For planted tanks over 75 gallons large, many people use more sophisticated carbon dioxide sytems. These systems are mmore sophisticated than DIy setups. They include pressurized carbon dioxide tanks that use valves to deliver exactly the right bubbles per second unit. The bubbles are then dissolved into the tank using any reactor style. These sytems are more expensive, they can cost 200-300$ and are really just for huge, heavily planted tanks. However, these systems do not need to be re-made every week so many people prefer them.

Things You Should Know

  • When carbon dioxide is added to water it forms carbonic acid, which then releases H+ ions into water. This lowers the water's pH. Drastic pH swings can become a big problem at night. During the day, the carbon dioxide is being used by the plants in photosynthesis. But, during the night, the plants don't undergo photosynthesis and therefore the carbon dioxide builds. This means there are going to be slight pH swings in a tank the adds carbon dioxide. These pH swings are natural, and happen in normal ecosystems. The pH should none-the-less be monitored when DIY co2 is first added to a tank. However, the airline tubing should never be removed from the aquarium, in hopes to avoid this slight pH change. Also, the generator should be re-mixed before the old generator completely stops production. Otherwise, there could be harmful pH swings when a new bottle is applied.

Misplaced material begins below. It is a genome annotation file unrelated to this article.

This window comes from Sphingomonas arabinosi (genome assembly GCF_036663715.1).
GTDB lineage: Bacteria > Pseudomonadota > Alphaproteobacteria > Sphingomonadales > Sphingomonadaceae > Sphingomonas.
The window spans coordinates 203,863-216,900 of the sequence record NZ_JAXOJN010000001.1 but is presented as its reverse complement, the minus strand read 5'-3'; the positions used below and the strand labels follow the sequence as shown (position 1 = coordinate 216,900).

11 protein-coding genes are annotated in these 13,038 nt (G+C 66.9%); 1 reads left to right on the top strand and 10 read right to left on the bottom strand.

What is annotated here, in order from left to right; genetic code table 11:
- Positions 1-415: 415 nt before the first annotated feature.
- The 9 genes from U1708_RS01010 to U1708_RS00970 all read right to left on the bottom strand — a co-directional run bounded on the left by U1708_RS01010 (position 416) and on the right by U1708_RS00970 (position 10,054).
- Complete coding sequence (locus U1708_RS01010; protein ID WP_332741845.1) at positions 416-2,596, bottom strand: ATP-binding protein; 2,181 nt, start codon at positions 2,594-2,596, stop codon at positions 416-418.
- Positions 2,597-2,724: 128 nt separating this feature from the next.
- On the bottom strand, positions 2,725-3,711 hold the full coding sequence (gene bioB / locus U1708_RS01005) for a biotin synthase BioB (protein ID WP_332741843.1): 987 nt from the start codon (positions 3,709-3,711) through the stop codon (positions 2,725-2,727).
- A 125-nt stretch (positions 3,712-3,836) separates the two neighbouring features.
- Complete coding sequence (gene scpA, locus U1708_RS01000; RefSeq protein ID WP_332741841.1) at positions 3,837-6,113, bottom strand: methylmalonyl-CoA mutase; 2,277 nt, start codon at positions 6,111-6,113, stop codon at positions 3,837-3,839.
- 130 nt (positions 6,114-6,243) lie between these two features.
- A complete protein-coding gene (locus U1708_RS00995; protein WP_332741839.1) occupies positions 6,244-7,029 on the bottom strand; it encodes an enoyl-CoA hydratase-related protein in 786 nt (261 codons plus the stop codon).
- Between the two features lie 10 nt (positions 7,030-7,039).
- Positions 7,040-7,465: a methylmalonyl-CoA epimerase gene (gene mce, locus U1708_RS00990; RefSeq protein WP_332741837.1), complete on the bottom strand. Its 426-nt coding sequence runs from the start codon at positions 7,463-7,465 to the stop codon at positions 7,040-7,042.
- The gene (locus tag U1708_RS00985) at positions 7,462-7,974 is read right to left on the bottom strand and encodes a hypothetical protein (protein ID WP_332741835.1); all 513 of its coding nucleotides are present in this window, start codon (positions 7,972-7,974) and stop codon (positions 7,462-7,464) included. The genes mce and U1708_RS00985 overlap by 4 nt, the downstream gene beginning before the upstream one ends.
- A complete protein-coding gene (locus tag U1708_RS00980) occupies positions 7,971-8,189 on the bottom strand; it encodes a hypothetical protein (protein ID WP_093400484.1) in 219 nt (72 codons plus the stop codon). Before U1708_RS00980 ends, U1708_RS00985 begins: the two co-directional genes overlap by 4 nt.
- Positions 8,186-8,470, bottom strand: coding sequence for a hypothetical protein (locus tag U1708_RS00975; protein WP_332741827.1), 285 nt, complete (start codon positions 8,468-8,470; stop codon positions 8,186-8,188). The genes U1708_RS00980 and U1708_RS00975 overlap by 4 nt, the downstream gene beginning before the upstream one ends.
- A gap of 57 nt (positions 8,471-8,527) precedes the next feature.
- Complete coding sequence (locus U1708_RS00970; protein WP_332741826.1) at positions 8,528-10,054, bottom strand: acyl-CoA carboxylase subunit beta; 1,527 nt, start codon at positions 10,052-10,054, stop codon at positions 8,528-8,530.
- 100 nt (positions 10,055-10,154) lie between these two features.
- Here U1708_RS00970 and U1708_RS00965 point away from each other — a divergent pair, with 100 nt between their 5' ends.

• The only real way to control the carbon dioxide output is the mixture itself. Do not try to control the amount of carbon dioxide with valves. If you inhibit the amount of pressure allowed to exit the bottle, you could in fact burst the 2 liter bottle and cause water to siphon out of the tank. Simply do not try to control the carbon dioxide pressure.
  • Always use a check valve, unless you want to come home to a flood.
  • Carbon dioxide is not bad for your fish. It will not suffocate your fish. However, low oxygen levels can be very bad. Simply ensure that there is some water movement and your fish will not have problems with DIy carbon dioxide. Surface movement will increase gas exchange and make sure the water stays oxygenated. This is only a real problem during the night when both plants and fish are using oxygen and the levels may run low.

DIY CO2 Setup

DIY CO2 Setup